Every 3.2 seconds someone in the world is diagnosed with dementia. Approximately 46.8 million people live with dementia and it is estimated by 2050 this will more than double to 152 million people. There is currently no cure for Alzheimer’s disease or any other type of dementia. Diagnosis is complicated and a series of tests are required to achieve a diagnosis. By the time these tests are taken, it’s usually because the individual has been showing clear signs of dementia and the damage is already well underway.
Today, there is no single test which accurately diagnoses Alzheimer’s. A clinical assessment to diagnose Alzheimer’s is largely still a process of elimination and involves a combination of tests, from cognitive screening, neuropsychological tests, brain imaging tests, genetic tests, spinal fluid tests and PET scans for amyloid. This represents a significant hurdle not just for diagnosis, but for drug development as well. To find a cure for Alzheimer’s, researchers need to know how effective drugs are in halting, and potentially reversing, the disease. An important step towards achieving this is by identifying a toolkit of non-invasive “biomarkers” to diagnose dementia, measure disease progression and monitor the effectiveness of new therapeutic drugs.
This is what co-founders Dhivya Venkat and Dr Yamuna Krishnan are working to solve through their company, Esya Labs. Dr Krishnan is Professor of Chemistry and Brain Research Foundation Fellow at the Grossman Institute of Neuroscience and Quantitative Biology at the University of Chicago. She pioneered the application of DNA nanotechnology to live imaging and is the youngest woman in history to win India’s highest scientific recognition: the Bhatnagar award for Chemical Sciences.
Esya Labs is on a mission is to revolutionize the way neurodegenerative diseases such as dementia, are currently diagnosed, building precision diagnostics using their breakthrough cell-scanning nanotechnology for early and accurate identification, well before the disease symptoms manifest physically. Their aim is that this will allow treatment to commence before the damage sets in, thereby giving the patient a better outcome.
After 7 years of research and circa $8 million of research grants, Esya, headquartered out of Chicago, Illinois, has pioneered a patented technology that is a potential game-changer in this space.
How does it work?
Through a simple blood test or skin biopsy, using their patented DNA devices, Esya Labs can measure and monitor disease progression for neurocognitive diseases (e.g. Alzheimer’s), and assist Pharmaceutical companies with drug development by quantifying patients’ response to a treatment. This means that they can facilitate personalized medicine by pre-assessing the best-suited treatment for individual patients.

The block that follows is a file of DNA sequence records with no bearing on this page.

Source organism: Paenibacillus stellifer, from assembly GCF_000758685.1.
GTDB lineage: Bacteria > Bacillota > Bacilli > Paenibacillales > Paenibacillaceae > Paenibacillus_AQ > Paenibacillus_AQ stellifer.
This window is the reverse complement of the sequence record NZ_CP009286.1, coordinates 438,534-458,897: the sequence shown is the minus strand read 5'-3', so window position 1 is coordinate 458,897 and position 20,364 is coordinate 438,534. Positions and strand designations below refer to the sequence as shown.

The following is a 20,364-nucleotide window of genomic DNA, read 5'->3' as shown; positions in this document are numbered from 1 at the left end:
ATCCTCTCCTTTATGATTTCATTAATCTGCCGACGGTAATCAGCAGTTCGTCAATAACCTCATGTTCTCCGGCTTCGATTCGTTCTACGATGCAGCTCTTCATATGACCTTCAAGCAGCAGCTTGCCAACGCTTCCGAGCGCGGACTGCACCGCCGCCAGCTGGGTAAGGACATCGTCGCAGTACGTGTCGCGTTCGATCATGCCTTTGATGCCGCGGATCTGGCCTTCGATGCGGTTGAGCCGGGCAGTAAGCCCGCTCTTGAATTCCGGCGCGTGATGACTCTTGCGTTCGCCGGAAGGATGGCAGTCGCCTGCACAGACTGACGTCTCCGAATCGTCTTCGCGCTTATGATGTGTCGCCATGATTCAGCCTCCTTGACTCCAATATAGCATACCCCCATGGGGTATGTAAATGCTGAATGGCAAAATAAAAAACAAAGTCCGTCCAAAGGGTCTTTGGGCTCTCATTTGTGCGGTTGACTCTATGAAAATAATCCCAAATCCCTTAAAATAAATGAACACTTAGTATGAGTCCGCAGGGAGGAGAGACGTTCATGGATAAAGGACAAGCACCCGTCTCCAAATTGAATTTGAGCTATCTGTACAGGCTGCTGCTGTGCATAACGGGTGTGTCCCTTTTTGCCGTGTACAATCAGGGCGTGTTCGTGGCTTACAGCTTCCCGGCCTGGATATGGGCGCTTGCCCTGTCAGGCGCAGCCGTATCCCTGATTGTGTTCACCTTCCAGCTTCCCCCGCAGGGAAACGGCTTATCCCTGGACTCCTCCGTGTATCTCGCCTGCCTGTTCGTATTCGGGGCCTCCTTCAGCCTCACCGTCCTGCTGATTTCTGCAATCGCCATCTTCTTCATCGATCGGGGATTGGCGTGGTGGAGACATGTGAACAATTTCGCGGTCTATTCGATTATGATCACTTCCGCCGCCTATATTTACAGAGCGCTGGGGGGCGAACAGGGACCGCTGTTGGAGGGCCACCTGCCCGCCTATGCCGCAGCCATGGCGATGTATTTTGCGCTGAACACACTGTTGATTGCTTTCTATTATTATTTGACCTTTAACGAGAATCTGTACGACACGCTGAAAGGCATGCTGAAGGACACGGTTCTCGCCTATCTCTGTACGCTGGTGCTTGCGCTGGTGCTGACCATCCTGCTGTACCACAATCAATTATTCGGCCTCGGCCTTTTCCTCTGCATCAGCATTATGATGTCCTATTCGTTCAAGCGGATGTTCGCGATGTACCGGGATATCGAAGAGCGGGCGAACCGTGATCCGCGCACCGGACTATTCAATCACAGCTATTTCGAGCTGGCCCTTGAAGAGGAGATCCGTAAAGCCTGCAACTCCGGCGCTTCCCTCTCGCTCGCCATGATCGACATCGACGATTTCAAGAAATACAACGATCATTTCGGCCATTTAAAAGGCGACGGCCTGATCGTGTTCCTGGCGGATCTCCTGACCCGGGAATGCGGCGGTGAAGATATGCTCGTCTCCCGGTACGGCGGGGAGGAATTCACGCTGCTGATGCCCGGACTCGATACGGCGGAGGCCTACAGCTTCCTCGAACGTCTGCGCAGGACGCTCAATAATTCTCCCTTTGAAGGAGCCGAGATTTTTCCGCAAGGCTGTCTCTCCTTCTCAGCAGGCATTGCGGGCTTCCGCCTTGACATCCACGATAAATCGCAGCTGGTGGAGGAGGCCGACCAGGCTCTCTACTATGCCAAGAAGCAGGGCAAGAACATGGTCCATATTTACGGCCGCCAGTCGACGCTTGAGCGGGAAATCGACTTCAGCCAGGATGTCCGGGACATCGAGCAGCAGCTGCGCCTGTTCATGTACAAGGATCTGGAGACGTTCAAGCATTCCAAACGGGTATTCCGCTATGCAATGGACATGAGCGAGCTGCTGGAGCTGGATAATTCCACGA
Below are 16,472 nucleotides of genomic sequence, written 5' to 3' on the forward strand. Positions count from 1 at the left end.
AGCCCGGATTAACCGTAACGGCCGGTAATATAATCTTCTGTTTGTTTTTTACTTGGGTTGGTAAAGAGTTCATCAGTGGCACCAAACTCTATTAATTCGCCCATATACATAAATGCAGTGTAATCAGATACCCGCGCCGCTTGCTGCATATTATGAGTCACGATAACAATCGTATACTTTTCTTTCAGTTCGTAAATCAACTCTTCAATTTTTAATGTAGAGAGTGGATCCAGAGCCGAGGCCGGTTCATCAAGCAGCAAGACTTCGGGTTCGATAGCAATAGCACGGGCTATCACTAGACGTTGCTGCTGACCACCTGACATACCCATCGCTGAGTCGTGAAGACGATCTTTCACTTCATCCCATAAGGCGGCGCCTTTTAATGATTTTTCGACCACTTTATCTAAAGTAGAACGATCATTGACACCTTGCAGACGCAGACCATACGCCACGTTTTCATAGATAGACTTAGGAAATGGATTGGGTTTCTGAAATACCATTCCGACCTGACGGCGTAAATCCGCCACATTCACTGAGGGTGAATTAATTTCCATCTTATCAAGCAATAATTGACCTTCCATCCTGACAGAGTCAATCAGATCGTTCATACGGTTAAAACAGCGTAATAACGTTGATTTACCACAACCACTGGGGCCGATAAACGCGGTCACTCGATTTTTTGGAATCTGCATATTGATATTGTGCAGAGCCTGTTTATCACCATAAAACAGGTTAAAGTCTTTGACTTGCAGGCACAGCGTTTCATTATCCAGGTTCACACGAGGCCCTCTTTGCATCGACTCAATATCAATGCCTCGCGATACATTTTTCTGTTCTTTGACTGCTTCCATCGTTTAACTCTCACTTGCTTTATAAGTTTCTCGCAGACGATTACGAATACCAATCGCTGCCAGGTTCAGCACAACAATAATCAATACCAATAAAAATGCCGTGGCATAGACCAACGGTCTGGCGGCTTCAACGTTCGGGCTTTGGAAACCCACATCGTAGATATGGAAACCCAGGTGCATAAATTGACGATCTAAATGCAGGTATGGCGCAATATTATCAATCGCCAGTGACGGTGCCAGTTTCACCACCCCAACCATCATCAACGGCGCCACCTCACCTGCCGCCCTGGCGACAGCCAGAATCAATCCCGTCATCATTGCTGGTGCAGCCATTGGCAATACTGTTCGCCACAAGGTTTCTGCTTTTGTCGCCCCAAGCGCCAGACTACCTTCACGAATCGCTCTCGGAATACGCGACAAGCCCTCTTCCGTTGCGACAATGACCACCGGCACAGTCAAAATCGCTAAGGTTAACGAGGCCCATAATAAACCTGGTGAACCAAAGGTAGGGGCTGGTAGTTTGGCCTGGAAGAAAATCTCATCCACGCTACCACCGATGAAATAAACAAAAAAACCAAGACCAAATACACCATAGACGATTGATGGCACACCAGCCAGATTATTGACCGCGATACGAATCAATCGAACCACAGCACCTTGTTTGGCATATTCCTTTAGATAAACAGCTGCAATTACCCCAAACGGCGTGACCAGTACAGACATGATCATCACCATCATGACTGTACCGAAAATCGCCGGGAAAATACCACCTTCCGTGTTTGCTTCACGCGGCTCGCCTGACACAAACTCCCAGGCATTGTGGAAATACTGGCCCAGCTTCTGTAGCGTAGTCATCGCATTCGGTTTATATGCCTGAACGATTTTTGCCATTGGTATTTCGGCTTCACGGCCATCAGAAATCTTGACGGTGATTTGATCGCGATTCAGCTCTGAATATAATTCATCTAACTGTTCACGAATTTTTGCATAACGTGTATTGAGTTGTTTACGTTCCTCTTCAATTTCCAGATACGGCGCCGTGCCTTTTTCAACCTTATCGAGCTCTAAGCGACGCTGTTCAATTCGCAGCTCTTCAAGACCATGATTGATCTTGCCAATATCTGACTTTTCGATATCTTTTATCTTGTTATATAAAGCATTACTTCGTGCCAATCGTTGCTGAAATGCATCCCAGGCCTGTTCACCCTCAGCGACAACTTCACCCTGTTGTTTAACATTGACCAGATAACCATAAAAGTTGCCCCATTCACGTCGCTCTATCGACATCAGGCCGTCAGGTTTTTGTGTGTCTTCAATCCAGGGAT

Esya’s technology is architected using DNA filaments as building blocks to create DNA sensors. Their patented nanodevices are essentially filaments of DNA knitted together that hold measuring devices for specific chemicals. We use this to interrogate living cells in culture to understand how the cells function. Using our sensor technology we image key chemicals within the Lysosome, building a toolkit of non-invasive biomarkers to diagnose neurodegenerative diseases at the earliest stage. Esya Labs CEO Venkat explains: “Biomarkers are a set of chemical signatures which allow you to uniquely identify disease and they can also tell you how someone responds to a treatment for the disease. Our biomarkers measure pH and the relative levels of ions such as calcium, chloride, potassium, etc., within the organelles of cells obtained through a blood draw or skin biopsy from the patient. Just like organs of the body perform specific functions for the body, organelles of cells perform specific functions for cells. By monitoring the organelles of a cell, we can tell when they malfunction and what diseases will start manifesting as a result.”
“Our toolkit of biomarkers profile the lysosome, an organelle which numerous studies have linked to neurocognitive impairments. With our patented technology, we hope to diagnose early onset of Alzheimer’s disease and work in partnership with therapeutic companies to facilitate drug developments and eventually personalized healthcare.”
According to Venkat: “Initial trials of Esya’s technology have been completed for lysosomal diseases and Alzheimer’s. Following outstanding results in our pilot, we can already see differences in patients who have manifested Alzheimer’s due to different genetic mutations. We want to expand this dataset to include a larger sample size and to be able to follow patients over time. In conjunction, we’re building partnerships with Alzheimer’s drug discovery companies for utilization of our technology to facilitate therapeutics development.
Esya Labs has an ambitious time frame, hoping that in three years from now, subject to all the regulatory approvals their diagnosis biomarkers will be on the market. Notwithstanding the growing demand for an effective drug to treat Alzheimer’s disease, it’s been nearly two decades since the last novel drug for Alzheimer’s was approved. The only way to definitely diagnose Alzheimer’s disease is after death, through an autopsy of the brain tissue combined with the clinical history. The hope is that Esya’s biomarkers will disrupt a market sorely in need of precision diagnosis and drug discovery.